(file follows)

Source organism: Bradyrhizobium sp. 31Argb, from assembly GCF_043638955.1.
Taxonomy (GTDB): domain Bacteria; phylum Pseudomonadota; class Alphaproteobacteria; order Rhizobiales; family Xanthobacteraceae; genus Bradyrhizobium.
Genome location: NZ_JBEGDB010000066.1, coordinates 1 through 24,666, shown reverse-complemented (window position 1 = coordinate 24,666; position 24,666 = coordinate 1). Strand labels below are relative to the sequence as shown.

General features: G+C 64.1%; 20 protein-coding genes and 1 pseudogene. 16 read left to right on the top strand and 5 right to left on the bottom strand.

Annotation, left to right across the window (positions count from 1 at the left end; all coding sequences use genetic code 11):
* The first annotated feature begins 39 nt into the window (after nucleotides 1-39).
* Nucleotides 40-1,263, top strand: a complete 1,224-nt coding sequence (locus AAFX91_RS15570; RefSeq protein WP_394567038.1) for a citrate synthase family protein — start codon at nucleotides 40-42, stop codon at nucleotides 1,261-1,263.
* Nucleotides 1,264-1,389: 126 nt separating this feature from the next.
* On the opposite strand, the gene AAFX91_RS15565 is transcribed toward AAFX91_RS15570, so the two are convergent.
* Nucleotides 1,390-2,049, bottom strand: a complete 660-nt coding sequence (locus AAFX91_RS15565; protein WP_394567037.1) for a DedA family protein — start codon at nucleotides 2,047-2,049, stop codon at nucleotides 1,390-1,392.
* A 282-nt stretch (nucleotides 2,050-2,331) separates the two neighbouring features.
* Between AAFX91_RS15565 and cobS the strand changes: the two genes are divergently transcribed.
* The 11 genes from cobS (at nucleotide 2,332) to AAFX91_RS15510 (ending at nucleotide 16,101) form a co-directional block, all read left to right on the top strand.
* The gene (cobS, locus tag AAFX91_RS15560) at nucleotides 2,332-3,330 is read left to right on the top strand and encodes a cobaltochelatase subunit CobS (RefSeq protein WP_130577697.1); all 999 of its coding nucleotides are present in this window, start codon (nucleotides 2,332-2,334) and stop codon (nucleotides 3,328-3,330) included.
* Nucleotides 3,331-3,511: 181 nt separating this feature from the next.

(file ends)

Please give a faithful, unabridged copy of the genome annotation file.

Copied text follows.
Source organism: Bradyrhizobium sp. 31Argb, from assembly GCF_043638955.1.
Taxonomy (GTDB): domain Bacteria; phylum Pseudomonadota; class Alphaproteobacteria; order Rhizobiales; family Xanthobacteraceae; genus Bradyrhizobium.
Genome location: NZ_JBEGDB010000066.1, coordinates 1 through 24,666, shown reverse-complemented (window position 1 = coordinate 24,666; position 24,666 = coordinate 1). Strand labels below are relative to the sequence as shown.

General features: G+C 64.1%; 20 protein-coding genes and 1 pseudogene. 16 read left to right on the top strand and 5 right to left on the bottom strand.

Annotation, left to right across the window (positions count from 1 at the left end; all coding sequences use genetic code 11):
* The first annotated feature begins 39 nt into the window (after nucleotides 1-39).
* Nucleotides 40-1,263, top strand: a complete 1,224-nt coding sequence (locus AAFX91_RS15570; RefSeq protein WP_394567038.1) for a citrate synthase family protein — start codon at nucleotides 40-42, stop codon at nucleotides 1,261-1,263.
* Nucleotides 1,264-1,389: 126 nt separating this feature from the next.
* On the opposite strand, the gene AAFX91_RS15565 is transcribed toward AAFX91_RS15570, so the two are convergent.
* Nucleotides 1,390-2,049, bottom strand: a complete 660-nt coding sequence (locus AAFX91_RS15565; protein WP_394567037.1) for a DedA family protein — start codon at nucleotides 2,047-2,049, stop codon at nucleotides 1,390-1,392.
* A 282-nt stretch (nucleotides 2,050-2,331) separates the two neighbouring features.
* Between AAFX91_RS15565 and cobS the strand changes: the two genes are divergently transcribed.
* The 11 genes from cobS (at nucleotide 2,332) to AAFX91_RS15510 (ending at nucleotide 16,101) form a co-directional block, all read left to right on the top strand.
* The gene (cobS, locus tag AAFX91_RS15560) at nucleotides 2,332-3,330 is read left to right on the top strand and encodes a cobaltochelatase subunit CobS (RefSeq protein WP_130577697.1); all 999 of its coding nucleotides are present in this window, start codon (nucleotides 2,332-2,334) and stop codon (nucleotides 3,328-3,330) included.
* Nucleotides 3,331-3,511: 181 nt separating this feature from the next.